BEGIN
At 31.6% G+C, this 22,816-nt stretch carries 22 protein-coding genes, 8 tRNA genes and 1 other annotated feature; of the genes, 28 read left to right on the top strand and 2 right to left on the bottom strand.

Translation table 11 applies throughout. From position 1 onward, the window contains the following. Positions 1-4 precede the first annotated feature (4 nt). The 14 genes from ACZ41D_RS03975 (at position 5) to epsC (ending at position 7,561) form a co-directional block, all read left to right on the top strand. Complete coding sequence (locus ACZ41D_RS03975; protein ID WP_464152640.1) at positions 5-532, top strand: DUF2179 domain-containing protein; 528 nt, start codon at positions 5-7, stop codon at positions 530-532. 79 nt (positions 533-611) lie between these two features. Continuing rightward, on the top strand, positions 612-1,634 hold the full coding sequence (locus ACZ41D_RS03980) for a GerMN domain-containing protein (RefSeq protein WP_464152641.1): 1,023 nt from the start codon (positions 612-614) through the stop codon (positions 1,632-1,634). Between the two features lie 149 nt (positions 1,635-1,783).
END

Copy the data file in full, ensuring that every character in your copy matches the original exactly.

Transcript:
At 31.6% G+C, this 22,816-nt stretch carries 22 protein-coding genes, 8 tRNA genes and 1 other annotated feature; of the genes, 28 read left to right on the top strand and 2 right to left on the bottom strand.

Translation table 11 applies throughout. From position 1 onward, the window contains the following. Positions 1-4 precede the first annotated feature (4 nt). The 14 genes from ACZ41D_RS03975 (at position 5) to epsC (ending at position 7,561) form a co-directional block, all read left to right on the top strand. Complete coding sequence (locus ACZ41D_RS03975; protein ID WP_464152640.1) at positions 5-532, top strand: DUF2179 domain-containing protein; 528 nt, start codon at positions 5-7, stop codon at positions 530-532. 79 nt (positions 533-611) lie between these two features. Continuing rightward, on the top strand, positions 612-1,634 hold the full coding sequence (locus ACZ41D_RS03980) for a GerMN domain-containing protein (RefSeq protein WP_464152641.1): 1,023 nt from the start codon (positions 612-614) through the stop codon (positions 1,632-1,634). Between the two features lie 149 nt (positions 1,635-1,783).